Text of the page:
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Beliefs of adolescent girls concerning the severity and prevalence of bulimia nervosa


Mond, JM and Marks, P, Beliefs of adolescent girls concerning the severity and prevalence of bulimia nervosa, Australian Journal of Psychology, 59, (2) pp. 87-93. ISSN 0004-9530 (2007) [Refereed Article]

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Copyright The Australian Psychological Society Ltd

DOI: doi:10.1080/00049530601148413


The beliefs of adolescent girls concerning an eating disorder problem were investigated. A vignette describing a fictional 16- year-old girl meeting diagnostic criteria for bulimia nervosa (BN) was presented to 522 high school students, followed by a series of questions concerning the severity and prevalence of the problem described. Most respondents believed that BN is a serious problem whose sufferers are deserving of sympathy. However, BN was perceived to be common among adolescent girls, far more common than estimates from epidemiological research would suggest, and many participants had at some stage thought that it ‘‘might not be too bad’’ to have such a problem. In addition, participants with a high level of eating disorder symptoms considered the prevalence of BN to be higher, and its symptoms more acceptable, than asymptomatic participants. These findings suggest that the perception of bulimic behaviours as normative and/or desirable may need to be addressed in prevention programs.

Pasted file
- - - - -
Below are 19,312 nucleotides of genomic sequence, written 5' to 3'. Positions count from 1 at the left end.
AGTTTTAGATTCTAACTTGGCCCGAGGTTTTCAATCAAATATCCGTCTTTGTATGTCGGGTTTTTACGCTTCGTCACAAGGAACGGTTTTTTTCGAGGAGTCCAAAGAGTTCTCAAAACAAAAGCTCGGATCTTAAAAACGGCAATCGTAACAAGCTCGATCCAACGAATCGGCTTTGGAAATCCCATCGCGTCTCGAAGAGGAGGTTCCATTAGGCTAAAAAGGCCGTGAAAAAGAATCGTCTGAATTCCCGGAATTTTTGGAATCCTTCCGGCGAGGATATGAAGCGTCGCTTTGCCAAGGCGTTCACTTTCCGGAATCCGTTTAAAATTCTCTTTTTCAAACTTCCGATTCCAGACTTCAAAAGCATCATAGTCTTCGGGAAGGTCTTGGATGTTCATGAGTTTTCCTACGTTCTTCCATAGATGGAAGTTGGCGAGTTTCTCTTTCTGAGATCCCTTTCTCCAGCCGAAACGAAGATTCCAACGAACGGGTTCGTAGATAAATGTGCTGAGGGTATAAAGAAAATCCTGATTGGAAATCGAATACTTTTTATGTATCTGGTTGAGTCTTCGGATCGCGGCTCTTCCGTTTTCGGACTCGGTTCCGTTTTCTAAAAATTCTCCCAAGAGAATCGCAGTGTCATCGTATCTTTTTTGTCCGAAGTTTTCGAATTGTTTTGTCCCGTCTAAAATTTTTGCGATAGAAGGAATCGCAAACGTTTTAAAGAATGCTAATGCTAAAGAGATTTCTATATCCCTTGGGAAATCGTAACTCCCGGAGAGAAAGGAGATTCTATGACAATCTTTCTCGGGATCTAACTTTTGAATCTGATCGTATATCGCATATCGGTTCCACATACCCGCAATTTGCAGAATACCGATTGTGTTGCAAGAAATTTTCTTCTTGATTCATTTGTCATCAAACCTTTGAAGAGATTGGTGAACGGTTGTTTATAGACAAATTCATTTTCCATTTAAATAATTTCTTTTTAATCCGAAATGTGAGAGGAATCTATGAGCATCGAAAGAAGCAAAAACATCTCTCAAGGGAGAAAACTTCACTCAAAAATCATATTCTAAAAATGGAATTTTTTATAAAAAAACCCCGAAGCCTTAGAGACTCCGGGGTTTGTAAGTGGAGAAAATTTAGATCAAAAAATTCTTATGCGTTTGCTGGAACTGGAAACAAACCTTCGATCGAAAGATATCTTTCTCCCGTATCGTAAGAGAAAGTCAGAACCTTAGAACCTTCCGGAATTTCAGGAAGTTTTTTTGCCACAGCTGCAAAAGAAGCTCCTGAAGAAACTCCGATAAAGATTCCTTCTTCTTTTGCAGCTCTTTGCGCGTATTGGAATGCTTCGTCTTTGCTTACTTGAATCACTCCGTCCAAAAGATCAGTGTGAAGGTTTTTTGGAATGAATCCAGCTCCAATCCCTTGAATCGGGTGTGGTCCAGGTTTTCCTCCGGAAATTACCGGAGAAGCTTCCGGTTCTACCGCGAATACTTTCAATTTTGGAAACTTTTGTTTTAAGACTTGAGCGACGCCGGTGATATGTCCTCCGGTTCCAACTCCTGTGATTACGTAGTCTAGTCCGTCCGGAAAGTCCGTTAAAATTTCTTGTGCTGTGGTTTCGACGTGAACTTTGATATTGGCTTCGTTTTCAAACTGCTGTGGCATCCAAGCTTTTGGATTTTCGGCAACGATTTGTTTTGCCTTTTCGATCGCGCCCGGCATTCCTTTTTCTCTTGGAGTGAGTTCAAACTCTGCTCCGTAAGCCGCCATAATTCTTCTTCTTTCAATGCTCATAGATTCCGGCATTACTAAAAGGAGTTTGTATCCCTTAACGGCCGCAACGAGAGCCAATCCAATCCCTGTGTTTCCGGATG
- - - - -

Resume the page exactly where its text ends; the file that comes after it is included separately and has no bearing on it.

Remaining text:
Item Details

Item Type:Refereed Article
Keywords:Adolescents, Bulimia nervosa
Research Division:Health Sciences
Research Group:Health services and systems
Research Field:Mental health services
Objective Division:Health
Objective Group:Public health (excl. specific population health)
Objective Field:Mental health
UTAS Author:Mond, JM (Dr Jon Mond)
ID Code:117959
Year Published:2007
Web of Science® Times Cited:11
Deposited By:UTAS Centre for Rural Health
Deposited On:2017-06-29
Last Modified:2017-09-18

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